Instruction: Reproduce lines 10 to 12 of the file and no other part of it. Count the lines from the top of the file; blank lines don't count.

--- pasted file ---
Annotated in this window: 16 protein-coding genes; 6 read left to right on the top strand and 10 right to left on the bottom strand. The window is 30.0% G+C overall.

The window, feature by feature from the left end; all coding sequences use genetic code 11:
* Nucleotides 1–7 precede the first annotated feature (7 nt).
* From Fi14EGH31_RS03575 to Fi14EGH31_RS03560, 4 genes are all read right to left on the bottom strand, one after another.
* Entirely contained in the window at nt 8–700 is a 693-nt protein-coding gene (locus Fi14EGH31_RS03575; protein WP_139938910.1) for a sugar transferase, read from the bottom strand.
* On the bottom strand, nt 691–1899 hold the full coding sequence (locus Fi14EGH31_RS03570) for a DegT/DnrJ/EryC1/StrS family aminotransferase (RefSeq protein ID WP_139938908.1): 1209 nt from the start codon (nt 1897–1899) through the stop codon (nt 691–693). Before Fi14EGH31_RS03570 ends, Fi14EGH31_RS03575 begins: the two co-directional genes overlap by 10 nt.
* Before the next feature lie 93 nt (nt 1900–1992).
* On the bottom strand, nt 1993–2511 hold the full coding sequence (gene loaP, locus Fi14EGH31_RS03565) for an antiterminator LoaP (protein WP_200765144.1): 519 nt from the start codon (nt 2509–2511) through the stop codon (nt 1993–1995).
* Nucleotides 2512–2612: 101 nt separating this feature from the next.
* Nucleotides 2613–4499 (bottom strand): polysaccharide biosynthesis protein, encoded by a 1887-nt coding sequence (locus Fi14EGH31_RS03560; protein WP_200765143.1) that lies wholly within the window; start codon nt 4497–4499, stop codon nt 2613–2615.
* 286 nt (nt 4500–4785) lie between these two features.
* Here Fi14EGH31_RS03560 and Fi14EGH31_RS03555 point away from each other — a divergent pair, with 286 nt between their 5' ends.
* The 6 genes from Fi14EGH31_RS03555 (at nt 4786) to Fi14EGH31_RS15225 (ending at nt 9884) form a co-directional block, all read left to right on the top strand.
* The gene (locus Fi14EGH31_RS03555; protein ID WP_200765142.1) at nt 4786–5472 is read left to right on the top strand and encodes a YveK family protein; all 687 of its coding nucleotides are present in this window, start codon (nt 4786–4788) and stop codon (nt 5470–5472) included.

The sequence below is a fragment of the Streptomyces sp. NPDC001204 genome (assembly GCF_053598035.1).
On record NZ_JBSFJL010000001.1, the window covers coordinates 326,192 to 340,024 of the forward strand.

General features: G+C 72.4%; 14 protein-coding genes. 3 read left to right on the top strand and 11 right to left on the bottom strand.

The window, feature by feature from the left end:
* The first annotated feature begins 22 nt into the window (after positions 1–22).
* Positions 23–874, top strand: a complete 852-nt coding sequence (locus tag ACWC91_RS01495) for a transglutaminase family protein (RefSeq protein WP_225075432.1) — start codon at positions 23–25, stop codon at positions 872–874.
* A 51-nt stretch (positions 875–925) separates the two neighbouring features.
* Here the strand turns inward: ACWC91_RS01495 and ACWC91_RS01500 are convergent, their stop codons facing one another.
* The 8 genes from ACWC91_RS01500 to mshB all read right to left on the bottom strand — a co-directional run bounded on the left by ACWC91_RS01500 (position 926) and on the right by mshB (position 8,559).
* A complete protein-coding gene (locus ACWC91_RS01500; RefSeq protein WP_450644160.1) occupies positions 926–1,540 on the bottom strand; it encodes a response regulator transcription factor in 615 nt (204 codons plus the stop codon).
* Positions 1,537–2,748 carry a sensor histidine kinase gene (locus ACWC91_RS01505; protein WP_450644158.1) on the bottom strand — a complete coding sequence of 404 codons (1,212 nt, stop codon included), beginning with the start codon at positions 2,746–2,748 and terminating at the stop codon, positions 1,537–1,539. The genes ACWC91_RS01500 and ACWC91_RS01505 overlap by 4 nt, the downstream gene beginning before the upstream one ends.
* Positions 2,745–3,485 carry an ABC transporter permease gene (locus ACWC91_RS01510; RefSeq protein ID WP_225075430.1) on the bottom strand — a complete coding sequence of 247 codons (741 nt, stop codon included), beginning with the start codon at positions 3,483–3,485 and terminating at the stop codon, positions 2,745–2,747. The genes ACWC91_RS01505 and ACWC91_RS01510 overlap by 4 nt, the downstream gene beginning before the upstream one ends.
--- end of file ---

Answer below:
* Nucleotides 2613–4499 (bottom strand): polysaccharide biosynthesis protein, encoded by a 1887-nt coding sequence (locus Fi14EGH31_RS03560; protein WP_200765143.1) that lies wholly within the window; start codon nt 4497–4499, stop codon nt 2613–2615.
* 286 nt (nt 4500–4785) lie between these two features.
* Here Fi14EGH31_RS03560 and Fi14EGH31_RS03555 point away from each other — a divergent pair, with 286 nt between their 5' ends.